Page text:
EA caused a bit of a stir recently when it announced that the next PC game in its popular Battlefield franchise is going to be a free-to-play Web-based title. We were curious, too; thankfully we finally got our first look at Battlefield Heroes at the recent Game Developers Conference. Here's what we learned: While it has and will undoubtedly continue to draw comparisons to last year's Team Fortress 2 for its cartoon look, the developers at DICE say that it's also the deepest Battlefield game that they've ever made.
To hammer in the point that this is supposed to be fun and crazy, the demonstration started with a somber trailer full of World War II images. Just when you might think that you're watching another video for another World War II game, the trailer busts open with a zany montage of cartoon violence, with soldiers running around a colorful battlefield, riding on the wings of fighter planes, zipping around in tanks as if they were sports cars, and the like.
Though the game has vehicles and weapons and uniforms that are obviously inspired by World War II counterparts, this is not set in World War II. It's not even really set on Earth as we know it. The guys in grey and black aren't Nazis or Germans, but rather members of the National Army. The fellows in green and tan aren't British or Americans. Instead, they're members of the Royal Army. Even the conflict itself is a bit silly to fit into the game's humor: The Royals and the Nationals are battling over a quarrel regarding the Olympic games. This isn't about a titanic clash of totalitarianism versus democracy.
So here's the deal. The game is indeed free to play. All you'll have to do is go to the game's Web site and click on the brightly colored play button, and that will launch the installer. The system requirements are low enough to support most integrated graphics chipsets found in budget computers. (The other requirements right now are a 1GHz CPU and 512MB of RAM.) When you install the game, you also create a login and a password for your profile. It will not ask for you a credit card number. Once the game is installed, you just go back to the Web site, hit play, log in, and the game launches. The entire process is designed to very similar to registering for an Internet forum or social site such as MySpace.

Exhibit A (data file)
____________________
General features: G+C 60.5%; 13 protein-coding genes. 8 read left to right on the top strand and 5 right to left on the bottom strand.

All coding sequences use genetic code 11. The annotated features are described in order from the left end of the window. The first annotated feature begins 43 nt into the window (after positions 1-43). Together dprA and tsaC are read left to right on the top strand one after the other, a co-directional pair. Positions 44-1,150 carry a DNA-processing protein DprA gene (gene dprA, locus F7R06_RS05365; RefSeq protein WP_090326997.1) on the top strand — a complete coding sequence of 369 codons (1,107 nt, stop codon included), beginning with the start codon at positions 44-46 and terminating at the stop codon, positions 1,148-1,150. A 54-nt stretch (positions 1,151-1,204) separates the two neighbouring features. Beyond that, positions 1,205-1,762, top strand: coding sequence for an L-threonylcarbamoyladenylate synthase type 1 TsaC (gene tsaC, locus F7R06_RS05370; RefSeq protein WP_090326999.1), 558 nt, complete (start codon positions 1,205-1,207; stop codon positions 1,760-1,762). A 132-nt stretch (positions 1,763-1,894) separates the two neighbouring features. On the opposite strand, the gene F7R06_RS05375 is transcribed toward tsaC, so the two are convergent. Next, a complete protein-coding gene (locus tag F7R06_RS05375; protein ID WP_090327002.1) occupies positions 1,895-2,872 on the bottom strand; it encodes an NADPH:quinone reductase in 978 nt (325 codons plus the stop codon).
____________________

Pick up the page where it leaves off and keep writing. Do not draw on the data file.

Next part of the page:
Free sounds like a great deal to the consumer, but not for businesses. EA plans to make money mainly through advertising. For instance, whenever the game is loading, you'll see ads. We saw two big banner ads for EA games that were released last year (keep in mind we saw the in-development version of Battlefield Heroes, so those were placeholders). EA says that there will not be any in-game advertising in the game itself, so you will not see any billboards or posters for the latest Hollywood movie or Detroit car while dodging bullets. A secondary source of income is microtransactions that are entirely optional, though EA didn't really go into depth about what types of things you'll be able to purchase.
Heroes will distill the Battlefield experience into a more intimate package online. Like with other Battlefield games, there's just one mode in Heroes, and it is sort of a mix of team deathmatch and the classic Battlefield conquest mode. Each team has 50 tickets, or respawns, at its disposal. When a player dies, he uses up a ticket to respawn back into the game. The goal is to be the last team standing. There will be control points that can be captured, and they will confer a modifier to whichever team controls them. For instance, controlling all flags might result in your team being awarded two kills for every one that you make. The maximum player limit per match is 16; in comparison, Battlefield 2 tops out at 64.